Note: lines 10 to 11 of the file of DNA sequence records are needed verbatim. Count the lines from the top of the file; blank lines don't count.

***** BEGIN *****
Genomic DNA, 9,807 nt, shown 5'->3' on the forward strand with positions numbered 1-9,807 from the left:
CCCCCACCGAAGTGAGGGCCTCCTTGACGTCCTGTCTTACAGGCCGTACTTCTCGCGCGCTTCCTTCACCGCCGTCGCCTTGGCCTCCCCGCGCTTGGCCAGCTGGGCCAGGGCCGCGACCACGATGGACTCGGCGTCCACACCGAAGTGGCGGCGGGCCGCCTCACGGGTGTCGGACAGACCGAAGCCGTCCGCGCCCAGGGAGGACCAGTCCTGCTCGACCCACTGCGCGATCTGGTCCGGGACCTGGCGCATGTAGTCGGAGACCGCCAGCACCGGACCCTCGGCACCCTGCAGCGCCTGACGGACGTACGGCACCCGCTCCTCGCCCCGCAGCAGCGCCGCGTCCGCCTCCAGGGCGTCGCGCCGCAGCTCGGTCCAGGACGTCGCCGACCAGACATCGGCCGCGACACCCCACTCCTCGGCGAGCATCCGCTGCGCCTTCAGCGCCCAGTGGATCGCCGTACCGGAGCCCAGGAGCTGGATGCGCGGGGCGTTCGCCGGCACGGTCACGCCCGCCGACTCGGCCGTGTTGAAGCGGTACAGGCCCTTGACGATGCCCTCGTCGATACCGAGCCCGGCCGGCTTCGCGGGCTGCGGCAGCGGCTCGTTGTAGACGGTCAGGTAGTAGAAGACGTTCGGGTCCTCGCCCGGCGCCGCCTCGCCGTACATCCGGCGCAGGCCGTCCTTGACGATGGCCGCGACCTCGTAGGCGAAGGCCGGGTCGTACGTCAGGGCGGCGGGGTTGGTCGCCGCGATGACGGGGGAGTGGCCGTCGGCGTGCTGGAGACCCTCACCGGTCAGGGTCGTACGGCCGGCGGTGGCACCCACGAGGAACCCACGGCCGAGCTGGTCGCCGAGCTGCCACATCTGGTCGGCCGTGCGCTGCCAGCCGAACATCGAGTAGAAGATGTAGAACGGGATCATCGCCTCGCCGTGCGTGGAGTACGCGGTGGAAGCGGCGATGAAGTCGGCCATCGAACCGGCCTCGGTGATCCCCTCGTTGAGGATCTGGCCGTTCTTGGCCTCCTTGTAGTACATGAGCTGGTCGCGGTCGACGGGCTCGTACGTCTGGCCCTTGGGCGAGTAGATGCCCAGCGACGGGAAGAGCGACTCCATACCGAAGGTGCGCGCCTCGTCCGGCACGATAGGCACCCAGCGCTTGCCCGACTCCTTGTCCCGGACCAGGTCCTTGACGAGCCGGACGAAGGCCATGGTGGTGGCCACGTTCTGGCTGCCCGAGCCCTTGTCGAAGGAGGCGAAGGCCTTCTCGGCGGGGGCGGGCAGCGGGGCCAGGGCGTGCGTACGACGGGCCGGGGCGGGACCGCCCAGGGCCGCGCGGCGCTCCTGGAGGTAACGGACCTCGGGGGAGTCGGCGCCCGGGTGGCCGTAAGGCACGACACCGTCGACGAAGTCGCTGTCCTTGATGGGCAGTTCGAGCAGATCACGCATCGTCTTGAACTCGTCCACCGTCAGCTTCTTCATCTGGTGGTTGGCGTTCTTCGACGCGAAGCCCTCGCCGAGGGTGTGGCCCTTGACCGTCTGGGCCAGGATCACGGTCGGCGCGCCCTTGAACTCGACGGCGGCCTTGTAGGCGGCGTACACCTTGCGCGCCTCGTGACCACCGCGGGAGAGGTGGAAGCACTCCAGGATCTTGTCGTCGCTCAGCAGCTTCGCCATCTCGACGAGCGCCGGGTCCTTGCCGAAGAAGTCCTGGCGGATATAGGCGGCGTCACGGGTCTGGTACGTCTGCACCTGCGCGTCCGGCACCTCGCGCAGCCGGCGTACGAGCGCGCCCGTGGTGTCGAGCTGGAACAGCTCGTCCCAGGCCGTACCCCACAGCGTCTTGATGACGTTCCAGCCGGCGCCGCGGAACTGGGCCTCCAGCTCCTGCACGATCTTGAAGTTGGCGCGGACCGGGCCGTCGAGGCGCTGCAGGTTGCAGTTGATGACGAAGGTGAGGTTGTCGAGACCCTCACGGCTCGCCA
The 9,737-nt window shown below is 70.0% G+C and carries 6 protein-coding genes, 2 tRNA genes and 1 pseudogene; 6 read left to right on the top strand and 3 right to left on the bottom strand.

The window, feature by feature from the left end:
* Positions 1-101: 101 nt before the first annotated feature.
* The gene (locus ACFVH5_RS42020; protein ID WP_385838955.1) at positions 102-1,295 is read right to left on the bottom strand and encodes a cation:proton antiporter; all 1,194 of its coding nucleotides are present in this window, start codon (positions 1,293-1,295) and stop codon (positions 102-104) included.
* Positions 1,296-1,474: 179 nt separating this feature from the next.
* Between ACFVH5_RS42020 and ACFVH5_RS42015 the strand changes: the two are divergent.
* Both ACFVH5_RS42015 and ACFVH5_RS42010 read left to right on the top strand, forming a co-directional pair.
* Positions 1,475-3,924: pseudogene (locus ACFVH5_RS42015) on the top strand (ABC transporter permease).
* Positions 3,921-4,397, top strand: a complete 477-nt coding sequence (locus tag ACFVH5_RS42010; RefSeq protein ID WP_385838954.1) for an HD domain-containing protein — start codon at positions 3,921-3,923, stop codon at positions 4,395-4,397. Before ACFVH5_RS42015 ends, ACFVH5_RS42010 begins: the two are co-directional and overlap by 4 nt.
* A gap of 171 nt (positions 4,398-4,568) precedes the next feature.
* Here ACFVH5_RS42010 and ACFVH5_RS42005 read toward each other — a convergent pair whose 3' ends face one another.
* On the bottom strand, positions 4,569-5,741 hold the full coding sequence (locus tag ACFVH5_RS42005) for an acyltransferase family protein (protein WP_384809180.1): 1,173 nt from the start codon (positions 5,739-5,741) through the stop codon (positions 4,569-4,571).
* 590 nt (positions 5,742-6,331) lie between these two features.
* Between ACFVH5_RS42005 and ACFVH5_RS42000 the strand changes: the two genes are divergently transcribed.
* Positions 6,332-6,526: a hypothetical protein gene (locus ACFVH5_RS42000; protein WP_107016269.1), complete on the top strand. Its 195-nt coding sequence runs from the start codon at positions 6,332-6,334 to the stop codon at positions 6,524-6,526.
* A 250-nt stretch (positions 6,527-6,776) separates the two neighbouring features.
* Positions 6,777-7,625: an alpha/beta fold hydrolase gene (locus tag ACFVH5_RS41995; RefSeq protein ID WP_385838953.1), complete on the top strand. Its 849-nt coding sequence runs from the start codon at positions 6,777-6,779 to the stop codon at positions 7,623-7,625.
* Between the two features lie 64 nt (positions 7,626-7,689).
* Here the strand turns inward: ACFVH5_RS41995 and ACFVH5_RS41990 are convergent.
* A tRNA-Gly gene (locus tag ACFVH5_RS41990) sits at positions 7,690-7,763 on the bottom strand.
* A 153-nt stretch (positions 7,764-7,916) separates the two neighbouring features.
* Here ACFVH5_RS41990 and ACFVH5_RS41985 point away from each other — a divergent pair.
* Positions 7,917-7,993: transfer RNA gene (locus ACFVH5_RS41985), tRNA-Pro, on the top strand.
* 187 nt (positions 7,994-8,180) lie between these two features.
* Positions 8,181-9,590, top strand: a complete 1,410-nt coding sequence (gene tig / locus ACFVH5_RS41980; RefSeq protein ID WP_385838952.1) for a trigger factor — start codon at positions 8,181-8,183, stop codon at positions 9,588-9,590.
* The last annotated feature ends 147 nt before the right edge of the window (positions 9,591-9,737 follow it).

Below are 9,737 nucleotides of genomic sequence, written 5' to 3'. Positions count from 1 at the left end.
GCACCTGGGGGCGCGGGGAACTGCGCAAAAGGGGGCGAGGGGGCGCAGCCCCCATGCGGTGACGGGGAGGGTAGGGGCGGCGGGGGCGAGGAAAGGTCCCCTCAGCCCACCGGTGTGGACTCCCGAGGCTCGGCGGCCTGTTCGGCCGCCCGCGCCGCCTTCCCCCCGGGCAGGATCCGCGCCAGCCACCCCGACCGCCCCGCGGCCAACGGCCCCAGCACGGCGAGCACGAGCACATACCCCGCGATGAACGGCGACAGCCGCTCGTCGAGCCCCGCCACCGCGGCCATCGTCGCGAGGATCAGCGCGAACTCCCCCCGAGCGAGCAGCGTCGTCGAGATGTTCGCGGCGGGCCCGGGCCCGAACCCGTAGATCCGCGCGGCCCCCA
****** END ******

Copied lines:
* Positions 1,475-3,924: pseudogene (locus ACFVH5_RS42015) on the top strand (ABC transporter permease).
* Positions 3,921-4,397, top strand: a complete 477-nt coding sequence (locus tag ACFVH5_RS42010; RefSeq protein ID WP_385838954.1) for an HD domain-containing protein — start codon at positions 3,921-3,923, stop codon at positions 4,395-4,397. Before ACFVH5_RS42015 ends, ACFVH5_RS42010 begins: the two are co-directional and overlap by 4 nt.